Arundinaria Michx.

From the classical Latin arundo – reed.

Persistent reed-like rhizomatous bamboo with fine erect hollow cylindrical culms sometimes to about 8 m tall. Foliage developing from the top down. Sheaths with dark, rough bristles; ligule dark coloured, membrane a fringe of hairs. Branches several per node. Inflorescence determinate, opens racemose or paniculate, spathed. Spikelets 10-18 mm long, flattened laterally, with 2(3) glumes, lower glume 4-7 awned, upper glume 8-13 nerved, awnless.; florets 4-20, the upper probably unisexual. Lemmas 9-15 nerved. Palea several-awned.

Most of the more commonly cultivated species of Arundinaria have been transferred to other genera including Pseudosasa, Semiarundinaria, Sinarundinaria and Pleioblastus.


A. amabilis is cultivated for bamboo canes and is a popular source of split bamboo, also used for fishing rods and umbrella shafts.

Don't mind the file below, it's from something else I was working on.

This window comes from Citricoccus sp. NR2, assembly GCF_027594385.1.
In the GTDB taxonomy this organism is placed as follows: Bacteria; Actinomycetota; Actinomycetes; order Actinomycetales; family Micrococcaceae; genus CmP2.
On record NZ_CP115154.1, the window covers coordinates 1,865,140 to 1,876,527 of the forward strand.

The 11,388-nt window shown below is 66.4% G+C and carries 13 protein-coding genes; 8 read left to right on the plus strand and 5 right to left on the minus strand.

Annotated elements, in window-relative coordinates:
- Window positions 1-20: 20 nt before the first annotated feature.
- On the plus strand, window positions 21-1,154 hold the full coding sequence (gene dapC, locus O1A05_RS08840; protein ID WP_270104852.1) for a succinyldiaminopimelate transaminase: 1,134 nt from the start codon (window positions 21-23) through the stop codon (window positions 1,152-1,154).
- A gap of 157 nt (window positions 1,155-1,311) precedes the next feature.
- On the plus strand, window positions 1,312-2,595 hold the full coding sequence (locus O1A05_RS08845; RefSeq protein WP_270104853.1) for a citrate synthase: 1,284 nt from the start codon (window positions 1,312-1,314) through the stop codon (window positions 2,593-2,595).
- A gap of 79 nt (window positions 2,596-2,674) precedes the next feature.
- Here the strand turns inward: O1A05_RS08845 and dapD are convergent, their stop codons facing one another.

Leaves with visible tessellation; culm sheaths persistent; branches forming from the top of the culms downwards cf. Chimonobambusa, Semiarundinaria, Pleioblastus.

Unknown number of species from Himalayas, China, South Africa and America. About 50 species in warmer regions.

Chao and Renvoize (1989).

Source: Spencer, R.; Aldous, D.; Stajsic, V.; McGeary, D (2005). Poaceae. In: Spencer, R.. Horticultural Flora of South-eastern Australia. Volume 5. Flowering plants. Monocotyledons. The identification of garden and cultivated plants. University of New South Wales Press.

kingdom Plantae
phylum   Tracheophyta
class    Magnoliopsida
superorder     Lilianae
order      Poales
family       Poaceae